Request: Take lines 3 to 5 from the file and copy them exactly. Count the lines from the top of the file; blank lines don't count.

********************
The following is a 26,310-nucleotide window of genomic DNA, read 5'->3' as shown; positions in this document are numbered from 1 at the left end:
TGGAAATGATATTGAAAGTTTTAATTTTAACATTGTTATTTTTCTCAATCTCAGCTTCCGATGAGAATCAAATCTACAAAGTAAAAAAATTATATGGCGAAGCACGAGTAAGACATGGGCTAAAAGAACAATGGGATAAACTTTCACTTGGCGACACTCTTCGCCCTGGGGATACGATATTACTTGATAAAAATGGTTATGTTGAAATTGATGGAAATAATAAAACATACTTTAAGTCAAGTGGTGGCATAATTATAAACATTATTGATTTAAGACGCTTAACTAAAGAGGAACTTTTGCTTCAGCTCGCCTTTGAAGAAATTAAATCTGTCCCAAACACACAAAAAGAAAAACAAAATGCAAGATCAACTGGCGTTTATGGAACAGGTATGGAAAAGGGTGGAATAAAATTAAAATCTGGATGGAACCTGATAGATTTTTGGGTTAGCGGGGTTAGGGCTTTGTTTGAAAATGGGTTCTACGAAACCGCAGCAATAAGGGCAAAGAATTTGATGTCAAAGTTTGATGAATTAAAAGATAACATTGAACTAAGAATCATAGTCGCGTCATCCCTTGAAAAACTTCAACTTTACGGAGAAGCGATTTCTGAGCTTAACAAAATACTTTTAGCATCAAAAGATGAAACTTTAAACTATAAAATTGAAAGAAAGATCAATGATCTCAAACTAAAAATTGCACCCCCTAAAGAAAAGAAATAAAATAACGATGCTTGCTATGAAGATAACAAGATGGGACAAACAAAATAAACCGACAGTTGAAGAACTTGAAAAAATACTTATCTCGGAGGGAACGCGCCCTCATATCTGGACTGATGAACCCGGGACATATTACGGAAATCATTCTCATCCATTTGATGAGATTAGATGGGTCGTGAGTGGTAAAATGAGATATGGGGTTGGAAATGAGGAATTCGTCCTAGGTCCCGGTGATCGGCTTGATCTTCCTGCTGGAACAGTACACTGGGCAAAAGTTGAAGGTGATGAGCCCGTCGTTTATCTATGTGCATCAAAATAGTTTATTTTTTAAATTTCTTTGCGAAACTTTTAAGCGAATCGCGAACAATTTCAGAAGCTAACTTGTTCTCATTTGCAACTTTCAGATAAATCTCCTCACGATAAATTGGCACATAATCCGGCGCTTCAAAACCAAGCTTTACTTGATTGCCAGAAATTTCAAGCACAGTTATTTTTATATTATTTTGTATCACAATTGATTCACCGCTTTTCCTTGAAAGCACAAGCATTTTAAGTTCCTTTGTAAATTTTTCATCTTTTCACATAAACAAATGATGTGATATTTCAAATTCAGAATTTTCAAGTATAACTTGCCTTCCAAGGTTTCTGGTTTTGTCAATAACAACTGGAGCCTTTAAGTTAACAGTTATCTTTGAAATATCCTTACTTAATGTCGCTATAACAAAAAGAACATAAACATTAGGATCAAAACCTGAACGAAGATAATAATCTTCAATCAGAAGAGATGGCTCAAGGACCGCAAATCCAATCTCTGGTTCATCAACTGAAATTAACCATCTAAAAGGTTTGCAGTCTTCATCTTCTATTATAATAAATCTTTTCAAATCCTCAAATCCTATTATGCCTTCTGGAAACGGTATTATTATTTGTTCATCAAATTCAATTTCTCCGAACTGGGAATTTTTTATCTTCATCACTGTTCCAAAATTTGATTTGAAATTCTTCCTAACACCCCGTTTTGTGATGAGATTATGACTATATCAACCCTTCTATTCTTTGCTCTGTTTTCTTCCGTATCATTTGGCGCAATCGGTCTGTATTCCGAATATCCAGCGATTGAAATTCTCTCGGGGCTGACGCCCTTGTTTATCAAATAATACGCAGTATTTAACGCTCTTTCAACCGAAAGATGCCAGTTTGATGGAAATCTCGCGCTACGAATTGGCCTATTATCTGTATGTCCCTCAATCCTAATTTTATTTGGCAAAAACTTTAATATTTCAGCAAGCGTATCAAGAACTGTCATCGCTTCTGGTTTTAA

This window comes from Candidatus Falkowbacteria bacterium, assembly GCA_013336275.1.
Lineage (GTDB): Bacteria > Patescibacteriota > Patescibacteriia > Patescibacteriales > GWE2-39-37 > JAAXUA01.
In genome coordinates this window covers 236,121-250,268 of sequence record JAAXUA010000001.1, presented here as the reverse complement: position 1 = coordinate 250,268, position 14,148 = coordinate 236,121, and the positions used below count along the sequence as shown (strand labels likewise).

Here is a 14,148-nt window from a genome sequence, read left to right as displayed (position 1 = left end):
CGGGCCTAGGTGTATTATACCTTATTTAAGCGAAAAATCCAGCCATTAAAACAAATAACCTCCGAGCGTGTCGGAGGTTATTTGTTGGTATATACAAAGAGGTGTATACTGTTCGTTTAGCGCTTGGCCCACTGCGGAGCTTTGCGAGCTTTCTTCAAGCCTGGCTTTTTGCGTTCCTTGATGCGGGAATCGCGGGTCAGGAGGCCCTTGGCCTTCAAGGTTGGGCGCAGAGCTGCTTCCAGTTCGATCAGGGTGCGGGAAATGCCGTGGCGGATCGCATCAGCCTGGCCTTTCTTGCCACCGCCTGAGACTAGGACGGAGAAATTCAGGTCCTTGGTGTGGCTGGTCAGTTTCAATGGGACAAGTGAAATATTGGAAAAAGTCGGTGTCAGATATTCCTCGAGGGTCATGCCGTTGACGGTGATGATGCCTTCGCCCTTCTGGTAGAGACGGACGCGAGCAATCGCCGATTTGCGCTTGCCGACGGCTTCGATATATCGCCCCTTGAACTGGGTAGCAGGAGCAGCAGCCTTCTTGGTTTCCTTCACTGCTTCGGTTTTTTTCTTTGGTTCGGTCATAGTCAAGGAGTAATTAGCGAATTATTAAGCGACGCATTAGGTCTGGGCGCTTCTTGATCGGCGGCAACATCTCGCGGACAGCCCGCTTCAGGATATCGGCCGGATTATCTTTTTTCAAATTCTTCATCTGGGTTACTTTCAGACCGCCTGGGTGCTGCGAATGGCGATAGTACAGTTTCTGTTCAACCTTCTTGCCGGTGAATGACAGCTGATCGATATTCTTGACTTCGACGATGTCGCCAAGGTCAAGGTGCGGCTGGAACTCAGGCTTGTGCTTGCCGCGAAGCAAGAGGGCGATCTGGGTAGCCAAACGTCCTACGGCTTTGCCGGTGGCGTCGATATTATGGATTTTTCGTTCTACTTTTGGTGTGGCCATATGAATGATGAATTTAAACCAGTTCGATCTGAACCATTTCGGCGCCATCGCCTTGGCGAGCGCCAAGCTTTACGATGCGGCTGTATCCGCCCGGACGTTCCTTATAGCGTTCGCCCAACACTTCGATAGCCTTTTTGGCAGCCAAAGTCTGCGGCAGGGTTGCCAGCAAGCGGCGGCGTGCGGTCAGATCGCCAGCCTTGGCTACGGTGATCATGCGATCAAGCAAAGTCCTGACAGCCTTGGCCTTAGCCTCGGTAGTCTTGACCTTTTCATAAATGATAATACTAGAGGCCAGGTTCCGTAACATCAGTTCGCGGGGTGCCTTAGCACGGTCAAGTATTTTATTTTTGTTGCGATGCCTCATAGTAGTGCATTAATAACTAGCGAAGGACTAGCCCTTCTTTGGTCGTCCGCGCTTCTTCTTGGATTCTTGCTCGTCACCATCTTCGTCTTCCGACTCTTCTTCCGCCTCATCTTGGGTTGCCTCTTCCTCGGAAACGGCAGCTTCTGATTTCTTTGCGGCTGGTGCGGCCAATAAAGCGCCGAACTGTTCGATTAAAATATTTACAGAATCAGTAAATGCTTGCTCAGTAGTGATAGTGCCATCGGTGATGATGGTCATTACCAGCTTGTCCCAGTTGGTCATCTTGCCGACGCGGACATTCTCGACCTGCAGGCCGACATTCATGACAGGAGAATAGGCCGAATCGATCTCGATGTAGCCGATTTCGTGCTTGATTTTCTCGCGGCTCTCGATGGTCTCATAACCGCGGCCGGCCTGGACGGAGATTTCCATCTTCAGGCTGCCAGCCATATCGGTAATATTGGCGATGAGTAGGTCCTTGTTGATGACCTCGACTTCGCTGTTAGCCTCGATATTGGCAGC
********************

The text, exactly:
This window comes from Candidatus Falkowbacteria bacterium, assembly GCA_013336275.1.
Lineage (GTDB): Bacteria > Patescibacteriota > Patescibacteriia > Patescibacteriales > GWE2-39-37 > JAAXUA01.
In genome coordinates this window covers 236,121-250,268 of sequence record JAAXUA010000001.1, presented here as the reverse complement: position 1 = coordinate 250,268, position 14,148 = coordinate 236,121, and the positions used below count along the sequence as shown (strand labels likewise).